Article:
That’s exactly what’s happening here. The latest number of no power plant petition signatures I heard was 4,000+. Were all 4,000 of those people involved in deciding on 30-40% commercial development and 60-70% open space? Do they all know the full impact an initiative to change zoning will have on future and current development plans? Do they all know how much it will cost? I could come up with a whole list of other questions, all of which have the same answer, no.

There are 2 people driving this movement and almost none of the rest of us voted for the one that’s on the council and no one voted for the other one. The vast majority of voters weren’t even eligible to vote for the one who was elected. We have had no say in the decisions they made on details of an initiative that could have a huge impact on all our futures.

It’s OK to want cleaner air, a more attractive waterfront and new uses for the AES land that better serve the needs of the community. Almost everyone agrees with that.

The two main tactics Messrs. Brand and Light have proposed, a resolution from the City Council stating the community doesn’t want the power plant and an initiative to re-zone the AES land to exclude industrial uses are short-sighted, ill-conceived and potentially dangerous and costly mistakes.

Four of 5 city councilmen agreed with me on the first issue. They refused to second a motion by Councilman Brand to bring a resolution to a vote that would have said the city doesn’t want a power plant. Time will tell if the Light/Brand propaganda will continue to claim the City Council failed to act. Rest assured, they acted. They just didn’t act the way Mr. Light and Mr. Brand wanted them to act.

The City Council took action on an item that had already been approved. They voted again to have the city become an intervener in the AES application process. It means our City Council and the staff they rely upon to run the city on our behalf will have a seat at the table throughout the application process.

That settles the resolution. Now the citizens have to take control of the initiative issue the same way we took control of Measure G. Mr. Brand and Mr. Light have already begun asking for your money and your signature to get their initiative on the ballot. Don’t give them either.

Mr. Brand’s best argument for the resolution and the initiative are the need to “send a message” to the CEC. He’s willing to spend our money to send his message. It isn’t the first time.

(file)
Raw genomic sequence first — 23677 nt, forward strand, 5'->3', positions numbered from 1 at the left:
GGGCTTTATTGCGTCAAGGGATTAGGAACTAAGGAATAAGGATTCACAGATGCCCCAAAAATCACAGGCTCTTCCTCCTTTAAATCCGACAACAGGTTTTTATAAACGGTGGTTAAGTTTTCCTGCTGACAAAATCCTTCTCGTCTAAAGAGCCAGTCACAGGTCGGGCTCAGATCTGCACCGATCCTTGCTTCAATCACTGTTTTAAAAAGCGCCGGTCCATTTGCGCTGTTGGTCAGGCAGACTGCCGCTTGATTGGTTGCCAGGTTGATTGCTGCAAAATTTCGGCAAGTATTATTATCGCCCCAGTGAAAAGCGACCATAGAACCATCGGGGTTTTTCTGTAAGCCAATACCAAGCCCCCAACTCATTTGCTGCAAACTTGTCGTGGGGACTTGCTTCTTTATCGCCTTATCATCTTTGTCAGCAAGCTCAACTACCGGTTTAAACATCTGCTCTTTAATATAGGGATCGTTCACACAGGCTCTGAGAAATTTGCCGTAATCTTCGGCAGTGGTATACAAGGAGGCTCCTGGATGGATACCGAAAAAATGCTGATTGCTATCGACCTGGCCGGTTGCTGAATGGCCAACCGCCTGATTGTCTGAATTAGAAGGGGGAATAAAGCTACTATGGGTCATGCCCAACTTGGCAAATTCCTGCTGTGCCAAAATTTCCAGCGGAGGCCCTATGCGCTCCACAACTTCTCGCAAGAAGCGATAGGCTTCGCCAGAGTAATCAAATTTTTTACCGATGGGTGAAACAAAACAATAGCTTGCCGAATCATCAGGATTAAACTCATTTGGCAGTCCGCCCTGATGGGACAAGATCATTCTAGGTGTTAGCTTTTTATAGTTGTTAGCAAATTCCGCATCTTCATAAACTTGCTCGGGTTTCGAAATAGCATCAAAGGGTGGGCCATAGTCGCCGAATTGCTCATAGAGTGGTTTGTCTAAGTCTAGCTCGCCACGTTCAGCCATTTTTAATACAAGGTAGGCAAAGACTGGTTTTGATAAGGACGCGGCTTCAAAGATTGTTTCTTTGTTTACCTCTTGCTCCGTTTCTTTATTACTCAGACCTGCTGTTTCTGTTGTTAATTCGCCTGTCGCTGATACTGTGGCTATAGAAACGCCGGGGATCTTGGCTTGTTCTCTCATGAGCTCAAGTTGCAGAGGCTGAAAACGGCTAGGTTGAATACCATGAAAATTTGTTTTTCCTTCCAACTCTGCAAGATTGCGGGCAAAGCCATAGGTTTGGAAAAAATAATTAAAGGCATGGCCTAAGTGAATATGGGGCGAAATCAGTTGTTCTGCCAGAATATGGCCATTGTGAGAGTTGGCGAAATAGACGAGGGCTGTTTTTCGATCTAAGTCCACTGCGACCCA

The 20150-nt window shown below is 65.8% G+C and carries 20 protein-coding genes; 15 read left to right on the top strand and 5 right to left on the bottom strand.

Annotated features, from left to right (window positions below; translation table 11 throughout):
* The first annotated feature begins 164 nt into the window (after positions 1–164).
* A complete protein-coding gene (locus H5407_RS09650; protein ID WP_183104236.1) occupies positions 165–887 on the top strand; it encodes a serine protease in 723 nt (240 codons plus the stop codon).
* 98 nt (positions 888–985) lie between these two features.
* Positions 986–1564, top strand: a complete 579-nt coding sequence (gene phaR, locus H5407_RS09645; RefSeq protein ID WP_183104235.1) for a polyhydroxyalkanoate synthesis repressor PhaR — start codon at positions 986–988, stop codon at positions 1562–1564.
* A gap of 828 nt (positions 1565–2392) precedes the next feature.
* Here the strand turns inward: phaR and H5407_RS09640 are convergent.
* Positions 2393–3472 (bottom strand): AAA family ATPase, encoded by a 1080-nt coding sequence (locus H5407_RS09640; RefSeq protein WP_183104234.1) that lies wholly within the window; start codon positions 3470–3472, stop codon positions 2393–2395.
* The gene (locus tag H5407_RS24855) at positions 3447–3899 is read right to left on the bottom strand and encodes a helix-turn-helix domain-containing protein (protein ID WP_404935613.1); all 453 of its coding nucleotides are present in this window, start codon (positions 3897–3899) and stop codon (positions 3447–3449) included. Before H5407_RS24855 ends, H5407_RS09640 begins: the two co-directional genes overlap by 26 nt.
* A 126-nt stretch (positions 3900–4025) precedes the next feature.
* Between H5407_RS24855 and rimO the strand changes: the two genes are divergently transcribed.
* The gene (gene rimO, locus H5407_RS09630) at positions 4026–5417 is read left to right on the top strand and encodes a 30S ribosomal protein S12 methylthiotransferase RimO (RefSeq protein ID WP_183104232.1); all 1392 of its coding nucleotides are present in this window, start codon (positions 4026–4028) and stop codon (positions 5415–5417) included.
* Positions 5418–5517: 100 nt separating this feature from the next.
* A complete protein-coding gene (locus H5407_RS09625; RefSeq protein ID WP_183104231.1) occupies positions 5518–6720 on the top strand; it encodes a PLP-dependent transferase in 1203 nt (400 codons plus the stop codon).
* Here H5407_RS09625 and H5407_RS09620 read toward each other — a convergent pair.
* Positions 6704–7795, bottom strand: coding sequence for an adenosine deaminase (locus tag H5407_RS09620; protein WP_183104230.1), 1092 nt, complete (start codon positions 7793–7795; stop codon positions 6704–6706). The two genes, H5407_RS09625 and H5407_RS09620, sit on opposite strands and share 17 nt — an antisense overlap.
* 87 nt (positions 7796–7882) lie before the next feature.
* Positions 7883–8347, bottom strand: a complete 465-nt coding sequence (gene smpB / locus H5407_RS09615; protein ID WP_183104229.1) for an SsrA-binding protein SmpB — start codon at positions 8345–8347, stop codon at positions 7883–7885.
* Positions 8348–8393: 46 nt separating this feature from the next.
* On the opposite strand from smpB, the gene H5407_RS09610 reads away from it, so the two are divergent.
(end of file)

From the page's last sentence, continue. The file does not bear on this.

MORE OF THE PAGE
If this initiative looks like it’s going to appear on the ballot, there’s only one way I see to combat it, one or more competing initiatives on the same ballot. The initiative that’s being proposed gives voters one choice, approve the terms and conditions Mr. Brand and Mr. Light have chosen for the AES property or don’t approve them.

There are other choices but if this initiative appears on the ballot by itself, we’ll never get to consider them. I’ve already heard talk of one or more competing initiatives.  Maybe there will be 3 or 4 competing initiatives and we’ll really have a choice. I won’t make any predictions about whose initiative will win other than to ask whether anyone remembers Measure UU?

Do the citizens of Redondo Beach really believe this is the way to govern our city? Sure it’s legal to follow the proper procedures and get an initiative on the ballot. What happens if every crybaby who doesn’t get his way at city hall re-tries his issue with an initiative? I’ve got a half dozen issues of my own that I believe deserve a vote by the people. I think I could convince enough people to sign a petition to get them on a ballot.

The initiative process is intended to allow citizens to have a method of getting popular, proposed legislation passed if a legislative body fails to comply with the wishes of the electorate. Listen closely to Mr. Brand’s reason for the initiative. He wants to send a message. It won’t change the outcome of AES’s re-powering application, although he claims it will based on his opinion alone. It won’t get the power plant torn down. It won’t get a park built. It will simply send a message. Is there a public outcry for a message? I haven’t heard one.

That message has been crafted by two individuals, one was put on the city council by 2% of the voters and the other holds no office. I hope I’m not the only one who noticed how wrong this is.

As Mr. Brand was repeating some part of his manifesto for the umpteenth time last night, he said, not passing the initiative was a green light for the CEC to grant AES’s license renewal. Dude, seriously? You expect anyone to buy that nonsense?

I agree that it’s time to send a message. My message goes Messrs. Brand and Light. Your agenda is not our agenda even though we may agree on some issues. Don’t continue to insult us by assuming we won’t notice you’re making huge, inaccurate presumptions about what the people of this city want and don’t want.

I made some inaccurate statements about what the people of this city want and don’t want. I got some new information and I admitted I was wrong at the beginning of this post. Well Mr. Brand and Mr. Light, it’s your turn.

A reasonable plan for the future of the AES site